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With its cool curvy design and stainless steel stopper, this glass jug is an elegant option. It comes with a porous pouch that drops into a mesh cylinder unit in the centre of the jug to operate like a tea strainer rather than a traditional cartridge. Not all the water necessarily passes through the filter so you’re reliant on the mechanism doing some of its job while the water is at rest, but the design does mean you can also add fruit to the column to create an infusion, or tea for a cold-brew. It's certainly not cheap and replacement pouches are around £25 for three, although they should last around three months a pop based on two people drinking eight cups a day. On the plus side, it's dishwasher-safe, comes in two sizes and could easily pass as a carafe.

ZeroWater ZP-010 10-cup pitcher

Best For Removing Impurities


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When the ZeroWater jug first launched it was ludicrously expensive at more than £100, but the ten-cup model is now readily available for around £35, a decent price to pay for a fancy filtration system. Its five-stage filter process removes impurities like chlorine, aluminium and lead and there’s a digital TDS (total dissolved solids) meter to reassure you that it’s keeping its promise. The jug features a part-removable lid for easy filling and a handy spout at the back that dispenses water at the push of a button. Bear in mind, though, that this is a premium model so replacement cartridges are around £20 a pop and last between one and two months.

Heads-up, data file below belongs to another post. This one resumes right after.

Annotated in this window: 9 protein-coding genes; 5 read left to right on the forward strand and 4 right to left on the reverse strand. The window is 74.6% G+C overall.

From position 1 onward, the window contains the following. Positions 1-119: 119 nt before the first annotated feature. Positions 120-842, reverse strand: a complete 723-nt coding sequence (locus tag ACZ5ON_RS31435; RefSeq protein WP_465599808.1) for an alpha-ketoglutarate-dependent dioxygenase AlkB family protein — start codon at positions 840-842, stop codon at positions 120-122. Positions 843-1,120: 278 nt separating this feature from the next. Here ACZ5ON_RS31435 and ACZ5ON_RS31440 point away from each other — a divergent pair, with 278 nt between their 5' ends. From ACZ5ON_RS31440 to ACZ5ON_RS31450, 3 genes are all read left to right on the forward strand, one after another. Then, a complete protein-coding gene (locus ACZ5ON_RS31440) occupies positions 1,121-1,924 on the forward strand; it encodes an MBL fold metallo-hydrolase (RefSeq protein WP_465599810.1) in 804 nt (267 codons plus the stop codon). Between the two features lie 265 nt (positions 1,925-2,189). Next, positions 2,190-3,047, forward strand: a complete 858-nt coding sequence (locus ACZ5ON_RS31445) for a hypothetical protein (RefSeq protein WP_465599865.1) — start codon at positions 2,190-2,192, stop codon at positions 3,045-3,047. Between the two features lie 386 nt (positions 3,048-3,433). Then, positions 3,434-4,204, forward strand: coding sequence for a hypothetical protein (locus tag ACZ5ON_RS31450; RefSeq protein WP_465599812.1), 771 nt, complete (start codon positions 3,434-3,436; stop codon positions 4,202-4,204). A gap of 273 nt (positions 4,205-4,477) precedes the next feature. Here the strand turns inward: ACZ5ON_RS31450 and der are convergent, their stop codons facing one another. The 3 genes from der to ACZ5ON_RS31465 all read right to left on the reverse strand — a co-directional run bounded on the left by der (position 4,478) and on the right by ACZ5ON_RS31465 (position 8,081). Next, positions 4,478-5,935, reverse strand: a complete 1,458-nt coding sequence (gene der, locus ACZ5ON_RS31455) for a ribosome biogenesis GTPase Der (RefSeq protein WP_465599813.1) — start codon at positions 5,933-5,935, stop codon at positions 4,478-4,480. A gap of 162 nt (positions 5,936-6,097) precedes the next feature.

Buyer’s Guide: How To Choose The Best Water Filter System For You

The reasons for buying a filter jug are straightforward. Deciding which one to buy, on the other hand, is anything but. Here’s what to consider when making your choice.

Choosing A Cartridge System

The biggest complication is that you’re not just buying a jug, you’re buying a cartridge system too, although you may be able to use another system in that jug depending on the jug. When choosing a system it’s worth paying attention to three things: how long the cartridge in the system you’re considering takes to filter water, how long you need to spend preparing the filter before putting them in (some are a real rigmarole), and how frequently they need replacing.